Therefore, we reflect, under this vision, what has God accomplished these past five years?
First, For the Church has taken root. Over the past five years, God has chosen to bless our work in material and immaterial ways. For the Church has taken root and that is no small achievement. It has gone from being my vision to being our vision to being the vision.
This is no small achievement because many seminaries have no idea why they exist. I do not mean that as a statement of condescension, I mean that as a statement of fact. Many seminaries cobble together as many classes as they can, kind of like a shopping mall, and try to get enough people coming through the doors so that they can pay their bills. When that happens, the mission is diluted. So much so that the ministry and the emphases of the seminary quickly transitions to be focused on nothing.
At Midwestern Seminary, we sought to work backward and say, “We are going to build an institution devoted to the local church and then we will figure out who will come around that vision.” God has blessed us by sending us more students than we ever imagined. In fact, over the past several years we’ve been recognized by the Association of Theological Schools as one of the fastest growing seminaries in North America.
When ATS was putting the story together, they called me to inquire of our growth. My interviewer had no idea what we were doing and not much of an idea about theological education proper. She asked me about our growth and said, “What have you done? Have you expanded your advertising? Have you expanded your admissions office?” All her questions were programmatic. I said, “Ma’am, we have sought to bring excellence to every area of the campus, but to understand our growth you have to understand that it is not about new programs or new hires, but rather our vision. We exist for the local church and the vision is resonating broadly within our constituency, the Southern Baptist Convention.” So, God has blessed, and For the Church has taken root.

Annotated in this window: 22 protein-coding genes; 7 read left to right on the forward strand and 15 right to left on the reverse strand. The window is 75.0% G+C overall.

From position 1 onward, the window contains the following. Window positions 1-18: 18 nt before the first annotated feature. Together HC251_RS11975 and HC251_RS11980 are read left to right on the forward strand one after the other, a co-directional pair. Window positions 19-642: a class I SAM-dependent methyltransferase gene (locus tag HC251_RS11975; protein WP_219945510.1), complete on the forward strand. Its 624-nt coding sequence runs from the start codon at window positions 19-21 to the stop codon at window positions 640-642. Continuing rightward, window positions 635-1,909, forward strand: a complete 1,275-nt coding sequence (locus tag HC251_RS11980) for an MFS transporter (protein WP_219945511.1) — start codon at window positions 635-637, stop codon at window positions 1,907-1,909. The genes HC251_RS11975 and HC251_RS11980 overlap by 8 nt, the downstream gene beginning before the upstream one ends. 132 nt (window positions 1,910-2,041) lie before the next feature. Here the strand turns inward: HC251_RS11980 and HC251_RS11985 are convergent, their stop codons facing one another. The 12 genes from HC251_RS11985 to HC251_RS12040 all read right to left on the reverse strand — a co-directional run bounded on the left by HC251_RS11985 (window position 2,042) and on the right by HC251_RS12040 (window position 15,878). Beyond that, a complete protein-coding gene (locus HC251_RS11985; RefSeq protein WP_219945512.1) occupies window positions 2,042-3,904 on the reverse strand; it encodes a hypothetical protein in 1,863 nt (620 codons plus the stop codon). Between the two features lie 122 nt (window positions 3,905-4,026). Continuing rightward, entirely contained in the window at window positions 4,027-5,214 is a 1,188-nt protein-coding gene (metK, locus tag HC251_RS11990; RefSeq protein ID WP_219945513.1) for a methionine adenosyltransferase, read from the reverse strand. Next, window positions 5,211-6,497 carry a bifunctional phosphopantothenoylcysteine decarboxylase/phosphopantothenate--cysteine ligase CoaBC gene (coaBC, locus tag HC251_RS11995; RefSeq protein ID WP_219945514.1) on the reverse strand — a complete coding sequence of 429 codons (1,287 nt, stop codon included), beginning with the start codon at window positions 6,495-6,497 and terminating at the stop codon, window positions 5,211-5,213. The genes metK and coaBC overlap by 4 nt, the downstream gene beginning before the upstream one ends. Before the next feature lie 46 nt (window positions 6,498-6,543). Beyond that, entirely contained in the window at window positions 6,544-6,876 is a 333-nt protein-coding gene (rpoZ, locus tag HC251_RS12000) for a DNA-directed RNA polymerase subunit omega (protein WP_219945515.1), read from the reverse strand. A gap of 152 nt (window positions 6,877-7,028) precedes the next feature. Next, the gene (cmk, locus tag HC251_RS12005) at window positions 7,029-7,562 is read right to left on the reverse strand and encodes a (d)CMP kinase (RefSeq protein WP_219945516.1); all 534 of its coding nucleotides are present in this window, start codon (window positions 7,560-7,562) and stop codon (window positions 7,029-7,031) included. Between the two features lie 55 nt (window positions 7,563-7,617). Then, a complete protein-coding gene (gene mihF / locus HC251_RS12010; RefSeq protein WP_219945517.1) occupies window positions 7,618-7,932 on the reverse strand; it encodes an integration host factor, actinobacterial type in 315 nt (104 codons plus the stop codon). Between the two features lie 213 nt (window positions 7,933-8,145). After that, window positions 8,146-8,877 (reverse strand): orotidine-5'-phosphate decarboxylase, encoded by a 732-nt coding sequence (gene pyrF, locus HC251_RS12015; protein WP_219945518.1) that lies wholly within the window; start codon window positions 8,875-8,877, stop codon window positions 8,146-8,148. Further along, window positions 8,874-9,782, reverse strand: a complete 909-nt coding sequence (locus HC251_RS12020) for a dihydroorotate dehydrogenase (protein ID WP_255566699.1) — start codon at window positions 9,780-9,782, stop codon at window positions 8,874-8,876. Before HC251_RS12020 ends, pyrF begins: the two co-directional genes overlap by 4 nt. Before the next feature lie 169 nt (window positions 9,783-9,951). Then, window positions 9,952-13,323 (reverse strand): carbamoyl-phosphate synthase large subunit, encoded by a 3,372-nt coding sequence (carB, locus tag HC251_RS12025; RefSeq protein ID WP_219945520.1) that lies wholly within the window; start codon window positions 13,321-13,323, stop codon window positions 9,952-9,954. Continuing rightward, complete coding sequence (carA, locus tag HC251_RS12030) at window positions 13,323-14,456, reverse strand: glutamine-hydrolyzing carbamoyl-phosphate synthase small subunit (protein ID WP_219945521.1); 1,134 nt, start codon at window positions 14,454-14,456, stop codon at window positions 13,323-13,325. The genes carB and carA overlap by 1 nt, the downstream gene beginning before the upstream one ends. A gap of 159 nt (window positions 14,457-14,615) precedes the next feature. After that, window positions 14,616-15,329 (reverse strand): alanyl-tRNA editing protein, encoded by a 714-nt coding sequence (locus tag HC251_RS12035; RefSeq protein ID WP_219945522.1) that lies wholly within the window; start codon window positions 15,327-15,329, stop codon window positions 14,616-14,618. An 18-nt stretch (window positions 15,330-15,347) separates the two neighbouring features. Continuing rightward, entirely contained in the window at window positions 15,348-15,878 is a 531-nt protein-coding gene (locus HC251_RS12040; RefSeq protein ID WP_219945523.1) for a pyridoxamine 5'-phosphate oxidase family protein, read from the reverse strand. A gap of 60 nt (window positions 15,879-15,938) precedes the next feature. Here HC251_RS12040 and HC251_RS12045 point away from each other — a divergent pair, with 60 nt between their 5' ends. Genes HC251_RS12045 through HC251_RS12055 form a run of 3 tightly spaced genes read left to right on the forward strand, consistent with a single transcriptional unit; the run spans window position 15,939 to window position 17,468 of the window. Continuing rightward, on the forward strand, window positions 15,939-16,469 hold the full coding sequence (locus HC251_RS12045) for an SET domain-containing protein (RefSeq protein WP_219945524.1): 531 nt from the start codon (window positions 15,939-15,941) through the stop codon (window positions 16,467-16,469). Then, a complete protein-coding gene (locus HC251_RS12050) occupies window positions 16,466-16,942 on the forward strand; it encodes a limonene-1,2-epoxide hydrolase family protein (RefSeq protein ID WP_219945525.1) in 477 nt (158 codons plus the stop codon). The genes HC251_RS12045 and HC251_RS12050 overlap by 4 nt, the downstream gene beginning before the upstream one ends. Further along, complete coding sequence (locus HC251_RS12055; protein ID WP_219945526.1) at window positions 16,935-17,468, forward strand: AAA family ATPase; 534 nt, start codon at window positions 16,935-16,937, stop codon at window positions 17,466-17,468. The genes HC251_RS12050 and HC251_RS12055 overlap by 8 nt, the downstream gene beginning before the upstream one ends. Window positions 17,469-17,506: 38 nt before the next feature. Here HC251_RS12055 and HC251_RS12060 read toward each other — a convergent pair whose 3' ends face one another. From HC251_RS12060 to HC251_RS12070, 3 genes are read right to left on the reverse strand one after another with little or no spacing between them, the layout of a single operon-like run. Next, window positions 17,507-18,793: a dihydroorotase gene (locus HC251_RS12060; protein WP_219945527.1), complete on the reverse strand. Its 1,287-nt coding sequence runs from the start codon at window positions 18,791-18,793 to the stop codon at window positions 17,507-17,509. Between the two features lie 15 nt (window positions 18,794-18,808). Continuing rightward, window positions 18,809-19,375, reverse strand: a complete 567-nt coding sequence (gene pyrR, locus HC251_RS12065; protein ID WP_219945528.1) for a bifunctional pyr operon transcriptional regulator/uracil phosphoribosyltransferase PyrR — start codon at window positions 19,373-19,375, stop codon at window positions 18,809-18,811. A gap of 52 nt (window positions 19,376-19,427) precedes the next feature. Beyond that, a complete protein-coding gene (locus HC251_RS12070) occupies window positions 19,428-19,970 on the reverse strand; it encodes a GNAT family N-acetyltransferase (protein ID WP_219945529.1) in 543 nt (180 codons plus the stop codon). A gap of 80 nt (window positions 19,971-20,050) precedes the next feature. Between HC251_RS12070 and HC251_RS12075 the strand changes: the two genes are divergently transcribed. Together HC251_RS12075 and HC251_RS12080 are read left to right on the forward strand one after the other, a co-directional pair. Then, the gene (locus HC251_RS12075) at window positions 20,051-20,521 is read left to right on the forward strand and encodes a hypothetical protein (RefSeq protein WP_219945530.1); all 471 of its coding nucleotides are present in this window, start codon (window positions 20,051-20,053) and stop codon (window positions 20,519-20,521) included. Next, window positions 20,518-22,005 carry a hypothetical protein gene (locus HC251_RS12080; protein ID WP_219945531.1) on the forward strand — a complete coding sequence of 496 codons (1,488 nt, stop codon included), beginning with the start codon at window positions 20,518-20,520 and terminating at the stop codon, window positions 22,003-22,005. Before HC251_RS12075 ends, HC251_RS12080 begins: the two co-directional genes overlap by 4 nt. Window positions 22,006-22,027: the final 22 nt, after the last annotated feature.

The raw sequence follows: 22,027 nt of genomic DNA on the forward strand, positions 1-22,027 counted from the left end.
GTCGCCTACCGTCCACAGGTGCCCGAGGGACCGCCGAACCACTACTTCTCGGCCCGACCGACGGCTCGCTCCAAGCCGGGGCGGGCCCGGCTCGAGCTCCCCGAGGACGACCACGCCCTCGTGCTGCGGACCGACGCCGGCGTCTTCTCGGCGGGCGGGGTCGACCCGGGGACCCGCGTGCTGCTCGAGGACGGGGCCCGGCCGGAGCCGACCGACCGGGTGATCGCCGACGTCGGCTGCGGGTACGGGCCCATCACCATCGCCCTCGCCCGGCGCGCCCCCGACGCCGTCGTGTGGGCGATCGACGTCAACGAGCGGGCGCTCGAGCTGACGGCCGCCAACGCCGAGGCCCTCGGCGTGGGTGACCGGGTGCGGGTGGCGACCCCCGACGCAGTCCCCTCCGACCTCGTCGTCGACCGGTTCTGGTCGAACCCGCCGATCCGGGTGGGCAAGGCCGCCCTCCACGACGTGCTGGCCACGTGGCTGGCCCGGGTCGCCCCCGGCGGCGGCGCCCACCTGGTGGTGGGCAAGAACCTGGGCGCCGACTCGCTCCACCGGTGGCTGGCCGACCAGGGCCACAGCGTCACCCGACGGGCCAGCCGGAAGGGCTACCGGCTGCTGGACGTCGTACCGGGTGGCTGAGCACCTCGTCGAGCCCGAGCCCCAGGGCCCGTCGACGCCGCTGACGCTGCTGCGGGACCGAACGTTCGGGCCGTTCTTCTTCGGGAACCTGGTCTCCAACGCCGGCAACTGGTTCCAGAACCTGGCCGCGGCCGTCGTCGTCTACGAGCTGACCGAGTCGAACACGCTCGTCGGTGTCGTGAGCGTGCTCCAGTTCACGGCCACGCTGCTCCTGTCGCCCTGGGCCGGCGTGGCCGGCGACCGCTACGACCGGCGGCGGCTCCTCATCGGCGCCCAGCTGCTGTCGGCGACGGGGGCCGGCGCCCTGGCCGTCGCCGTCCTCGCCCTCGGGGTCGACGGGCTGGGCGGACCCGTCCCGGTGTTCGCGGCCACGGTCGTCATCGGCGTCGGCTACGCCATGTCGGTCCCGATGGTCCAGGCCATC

Second, God has given us a collection of faculty and staff who share our vision. God is calling extremely gifted and faithful people to come here. It is often underestimated how massive it is when a person who has four or five young kids uproots and moves 400 miles, 800 miles, or across the ocean to come to a new place of service. That is a considerable upheaval and no one, in his or her right mind, would do that casually. God has given us such men and women, servants of extreme gifting who serve with a pronounced sense of calling. I am extremely grateful for all of my colleagues at Midwestern Seminary, both those who preceded me and those who have come in more recent years, who are cheerfully laboring For the Church.
Third, God has given us a student body who is choosing Midwestern because of the vision. When enrollment is talked about, it primarily has to do with numbers. But if mere numbers are the focus, the bigger issue is overlooked. The issue in seminary is not how many students you have, it is the quality of students you have. What are they coming to do? How clear is God’s calling on their life? Why are they coming to be trained?